What began in 2012 with small discussions from key members of golf’s governing bodies about what to do with a set of rules that many felt were unwieldy, undesirable and, often, unintelligible has evolved into a large-scale attempt to revise the way the game is played. The results of this five-year dialogue was finally revealed Wednesday morning.
The most likely scenario: Starting in 2019, the Rules of Golf, authored jointly by the United States Golf Association and the R&A, and used by millions of golfers worldwide, will look very different than it does now.
“There was a recognition on both sides of the pond to take a new look at it, an agreement to put everything on the table and do something good for the game,” says John Bodenhamer, USGA senior managing director of rules, competitions and equipment standards. “We’re very happy with what we’ve come up with and excited to see how golfers of all levels feel about what we’re proposing.”
Before anything is changed, everyday golfers will have several months to write, email or call the USGA and give their opinion about the rules they want to change, the rules they haven’t changed and what you would change. Once that comment period is done on Aug. 31, rules makers say they will review the feedback, finalize a new set of procedures and penalties, and announce them early in 2018 for 2019 implementation.
Currently there are 34 rules, and the proposal is for a smaller and easier-to-understand book with 24. To do this, USGA and R&A officials want to consolidate many of rules sections. Examples: The terms abnormal ground conditions and obstructions are expected to be merged to create abnormal course conditions. Similarly, loose impediments and moveable obstructions would be under a single rule. Officials also would like to take the rules related to the committee out of the book and put them in a separate “procedural” document.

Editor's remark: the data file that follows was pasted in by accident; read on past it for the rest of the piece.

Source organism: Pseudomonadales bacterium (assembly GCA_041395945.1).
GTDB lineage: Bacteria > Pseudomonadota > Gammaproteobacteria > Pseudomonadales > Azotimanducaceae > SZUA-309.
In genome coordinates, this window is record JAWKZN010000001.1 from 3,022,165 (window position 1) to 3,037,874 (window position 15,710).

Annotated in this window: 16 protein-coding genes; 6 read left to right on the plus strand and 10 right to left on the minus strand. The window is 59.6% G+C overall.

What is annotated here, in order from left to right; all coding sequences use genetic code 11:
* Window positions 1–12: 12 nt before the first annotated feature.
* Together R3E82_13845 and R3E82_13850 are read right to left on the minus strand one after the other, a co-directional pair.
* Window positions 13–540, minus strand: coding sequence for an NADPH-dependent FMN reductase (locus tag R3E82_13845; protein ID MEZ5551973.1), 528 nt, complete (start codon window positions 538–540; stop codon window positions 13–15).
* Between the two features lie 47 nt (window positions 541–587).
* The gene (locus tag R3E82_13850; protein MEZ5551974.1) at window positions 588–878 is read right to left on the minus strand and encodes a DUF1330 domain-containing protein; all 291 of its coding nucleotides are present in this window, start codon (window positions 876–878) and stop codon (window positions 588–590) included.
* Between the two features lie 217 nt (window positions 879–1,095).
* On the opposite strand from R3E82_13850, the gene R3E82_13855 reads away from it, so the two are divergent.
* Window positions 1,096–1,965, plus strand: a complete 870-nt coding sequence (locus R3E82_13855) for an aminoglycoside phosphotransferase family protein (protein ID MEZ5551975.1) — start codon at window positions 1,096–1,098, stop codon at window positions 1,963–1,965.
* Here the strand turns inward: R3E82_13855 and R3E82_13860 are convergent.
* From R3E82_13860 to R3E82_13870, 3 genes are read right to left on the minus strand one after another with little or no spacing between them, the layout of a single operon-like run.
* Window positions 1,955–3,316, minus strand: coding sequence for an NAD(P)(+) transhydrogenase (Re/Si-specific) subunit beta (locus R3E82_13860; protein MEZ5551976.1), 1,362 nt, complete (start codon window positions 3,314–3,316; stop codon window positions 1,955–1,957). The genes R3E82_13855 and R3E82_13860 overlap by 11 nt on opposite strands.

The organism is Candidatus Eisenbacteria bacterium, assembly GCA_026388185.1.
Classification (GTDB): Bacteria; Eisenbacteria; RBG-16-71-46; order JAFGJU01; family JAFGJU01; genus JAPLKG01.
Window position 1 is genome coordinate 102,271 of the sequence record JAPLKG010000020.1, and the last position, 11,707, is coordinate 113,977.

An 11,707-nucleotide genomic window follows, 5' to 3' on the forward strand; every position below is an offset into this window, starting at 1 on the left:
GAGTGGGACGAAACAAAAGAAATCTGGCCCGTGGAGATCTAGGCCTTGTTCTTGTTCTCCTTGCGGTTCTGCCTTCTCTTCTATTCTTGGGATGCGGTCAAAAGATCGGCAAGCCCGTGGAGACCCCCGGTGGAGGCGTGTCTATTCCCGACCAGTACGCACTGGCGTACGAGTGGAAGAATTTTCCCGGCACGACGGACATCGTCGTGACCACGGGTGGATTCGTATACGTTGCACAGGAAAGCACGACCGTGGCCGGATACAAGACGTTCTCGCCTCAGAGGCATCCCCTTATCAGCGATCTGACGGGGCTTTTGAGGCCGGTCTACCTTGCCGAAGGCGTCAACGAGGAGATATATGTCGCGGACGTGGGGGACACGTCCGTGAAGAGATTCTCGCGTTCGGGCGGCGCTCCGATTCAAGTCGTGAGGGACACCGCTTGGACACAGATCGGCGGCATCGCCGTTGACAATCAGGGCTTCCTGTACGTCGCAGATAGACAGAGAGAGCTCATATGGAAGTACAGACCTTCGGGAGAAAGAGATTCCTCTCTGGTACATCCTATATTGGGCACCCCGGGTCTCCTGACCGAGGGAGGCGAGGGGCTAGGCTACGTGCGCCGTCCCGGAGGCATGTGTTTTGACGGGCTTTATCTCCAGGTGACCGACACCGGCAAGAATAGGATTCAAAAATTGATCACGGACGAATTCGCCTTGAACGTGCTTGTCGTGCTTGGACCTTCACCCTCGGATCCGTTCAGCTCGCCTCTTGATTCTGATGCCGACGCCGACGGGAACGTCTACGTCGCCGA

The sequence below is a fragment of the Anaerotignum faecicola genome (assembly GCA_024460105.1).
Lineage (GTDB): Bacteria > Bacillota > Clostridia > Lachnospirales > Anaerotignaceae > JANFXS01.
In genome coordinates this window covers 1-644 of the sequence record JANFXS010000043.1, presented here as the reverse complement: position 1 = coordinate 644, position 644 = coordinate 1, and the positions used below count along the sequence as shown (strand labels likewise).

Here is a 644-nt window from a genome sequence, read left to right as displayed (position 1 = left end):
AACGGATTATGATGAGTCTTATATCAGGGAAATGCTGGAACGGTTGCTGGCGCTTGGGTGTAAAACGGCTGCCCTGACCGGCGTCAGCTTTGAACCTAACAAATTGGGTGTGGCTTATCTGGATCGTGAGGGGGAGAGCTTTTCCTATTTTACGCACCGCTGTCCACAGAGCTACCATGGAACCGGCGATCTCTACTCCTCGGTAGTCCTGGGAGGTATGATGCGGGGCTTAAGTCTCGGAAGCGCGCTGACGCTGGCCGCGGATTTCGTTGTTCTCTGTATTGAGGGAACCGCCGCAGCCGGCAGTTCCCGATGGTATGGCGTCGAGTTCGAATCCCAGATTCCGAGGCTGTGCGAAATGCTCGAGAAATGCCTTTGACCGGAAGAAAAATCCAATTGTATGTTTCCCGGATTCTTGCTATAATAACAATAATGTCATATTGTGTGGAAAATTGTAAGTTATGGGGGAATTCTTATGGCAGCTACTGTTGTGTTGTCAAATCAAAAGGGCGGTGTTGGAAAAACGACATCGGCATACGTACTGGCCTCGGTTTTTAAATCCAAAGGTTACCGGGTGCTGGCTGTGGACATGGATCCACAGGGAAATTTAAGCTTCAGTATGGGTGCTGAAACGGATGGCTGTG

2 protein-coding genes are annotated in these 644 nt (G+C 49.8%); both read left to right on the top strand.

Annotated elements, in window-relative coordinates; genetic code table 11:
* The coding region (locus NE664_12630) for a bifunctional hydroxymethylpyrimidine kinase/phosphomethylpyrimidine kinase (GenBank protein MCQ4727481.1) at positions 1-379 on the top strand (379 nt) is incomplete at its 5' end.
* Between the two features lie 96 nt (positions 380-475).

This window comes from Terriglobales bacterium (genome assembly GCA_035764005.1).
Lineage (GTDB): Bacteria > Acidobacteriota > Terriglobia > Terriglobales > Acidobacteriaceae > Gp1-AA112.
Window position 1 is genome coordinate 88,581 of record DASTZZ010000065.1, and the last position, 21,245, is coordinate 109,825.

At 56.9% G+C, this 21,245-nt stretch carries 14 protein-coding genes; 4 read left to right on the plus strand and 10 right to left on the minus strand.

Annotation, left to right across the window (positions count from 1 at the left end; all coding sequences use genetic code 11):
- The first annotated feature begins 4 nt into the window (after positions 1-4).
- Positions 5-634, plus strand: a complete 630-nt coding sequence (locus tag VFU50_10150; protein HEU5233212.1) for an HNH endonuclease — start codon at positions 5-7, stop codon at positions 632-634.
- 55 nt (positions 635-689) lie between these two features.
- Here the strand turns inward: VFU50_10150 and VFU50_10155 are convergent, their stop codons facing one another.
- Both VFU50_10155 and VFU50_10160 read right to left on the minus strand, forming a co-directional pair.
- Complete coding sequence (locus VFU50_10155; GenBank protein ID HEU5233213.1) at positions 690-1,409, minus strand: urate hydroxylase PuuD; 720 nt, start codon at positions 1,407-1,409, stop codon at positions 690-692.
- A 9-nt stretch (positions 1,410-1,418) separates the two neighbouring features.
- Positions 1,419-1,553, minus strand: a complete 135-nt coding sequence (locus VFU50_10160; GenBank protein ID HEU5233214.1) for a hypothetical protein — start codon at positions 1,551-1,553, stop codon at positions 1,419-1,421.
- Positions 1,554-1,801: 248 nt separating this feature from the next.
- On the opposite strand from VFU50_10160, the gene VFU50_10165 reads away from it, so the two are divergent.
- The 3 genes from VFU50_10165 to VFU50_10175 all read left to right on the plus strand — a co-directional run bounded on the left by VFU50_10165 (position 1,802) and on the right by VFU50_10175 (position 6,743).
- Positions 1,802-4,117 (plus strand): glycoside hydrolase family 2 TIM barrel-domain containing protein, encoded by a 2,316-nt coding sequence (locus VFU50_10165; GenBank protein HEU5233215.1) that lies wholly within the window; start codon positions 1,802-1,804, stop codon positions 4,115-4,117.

The proposal includes publishing a simpler version of the rules called the Player's Edition. It will be a reference guide to the most common rules situations encountered during a round. It will be written in language more recognized by golfers around the globe, instead of the legalese found in the current book.
And if you’re wondering what becomes of the voluminous Decisions on the Rules of Golf, it will now be known as The Handbook.
“The guiding principle for everything we propose is that it should be easier to understand and put in play,” Bodenhamer says. He added that USGA employees have been “test driving” the proposals during casual rounds and the results have been very positive—especially in speeding up play.
Among the proposed changes is a reduction on the time you can search for a lost ball from five minutes to three. A simplification of how to drop a ball, allowing for golfers to even hover it one inch off the ground before releasing it, is also offered. Unlike placing a ball, the one-inch drop still allows for an unpredictable lie, officials say.
They’re also hoping to do away with players having to remove a flagstick before putting and have a recommended time for making a stroke (less than 40 seconds). And they have proposed a new form of stroke play where total number of shots for any hole can be capped (double par, for example).